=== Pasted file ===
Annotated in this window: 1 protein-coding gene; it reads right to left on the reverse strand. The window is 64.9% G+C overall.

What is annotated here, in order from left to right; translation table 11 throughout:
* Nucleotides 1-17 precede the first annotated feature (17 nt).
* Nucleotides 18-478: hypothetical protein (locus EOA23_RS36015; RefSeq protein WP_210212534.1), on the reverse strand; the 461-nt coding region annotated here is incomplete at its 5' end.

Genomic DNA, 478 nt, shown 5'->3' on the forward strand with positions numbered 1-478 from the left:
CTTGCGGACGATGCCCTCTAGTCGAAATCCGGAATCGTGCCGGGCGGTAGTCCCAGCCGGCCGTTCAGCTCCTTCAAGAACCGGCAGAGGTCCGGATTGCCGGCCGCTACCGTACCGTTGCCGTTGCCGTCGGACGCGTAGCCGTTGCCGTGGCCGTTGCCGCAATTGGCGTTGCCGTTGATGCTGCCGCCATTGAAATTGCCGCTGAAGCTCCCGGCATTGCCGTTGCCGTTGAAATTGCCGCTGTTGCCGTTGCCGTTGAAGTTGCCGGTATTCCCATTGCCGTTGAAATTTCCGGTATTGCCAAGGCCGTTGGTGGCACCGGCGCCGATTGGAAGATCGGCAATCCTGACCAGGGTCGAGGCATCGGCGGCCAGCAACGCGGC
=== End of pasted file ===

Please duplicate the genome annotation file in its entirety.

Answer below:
Annotated in this window: 1 protein-coding gene; it reads right to left on the reverse strand. The window is 64.9% G+C overall.

What is annotated here, in order from left to right; translation table 11 throughout:
* Nucleotides 1-17 precede the first annotated feature (17 nt).
* Nucleotides 18-478: hypothetical protein (locus EOA23_RS36015; RefSeq protein WP_210212534.1), on the reverse strand; the 461-nt coding region annotated here is incomplete at its 5' end.

Genomic DNA, 478 nt, shown 5'->3' on the forward strand with positions numbered 1-478 from the left:
CTTGCGGACGATGCCCTCTAGTCGAAATCCGGAATCGTGCCGGGCGGTAGTCCCAGCCGGCCGTTCAGCTCCTTCAAGAACCGGCAGAGGTCCGGATTGCCGGCCGCTACCGTACCGTTGCCGTTGCCGTCGGACGCGTAGCCGTTGCCGTGGCCGTTGCCGCAATTGGCGTTGCCGTTGATGCTGCCGCCATTGAAATTGCCGCTGAAGCTCCCGGCATTGCCGTTGCCGTTGAAATTGCCGCTGTTGCCGTTGCCGTTGAAGTTGCCGGTATTCCCATTGCCGTTGAAATTTCCGGTATTGCCAAGGCCGTTGGTGGCACCGGCGCCGATTGGAAGATCGGCAATCCTGACCAGGGTCGAGGCATCGGCGGCCAGCAACGCGGC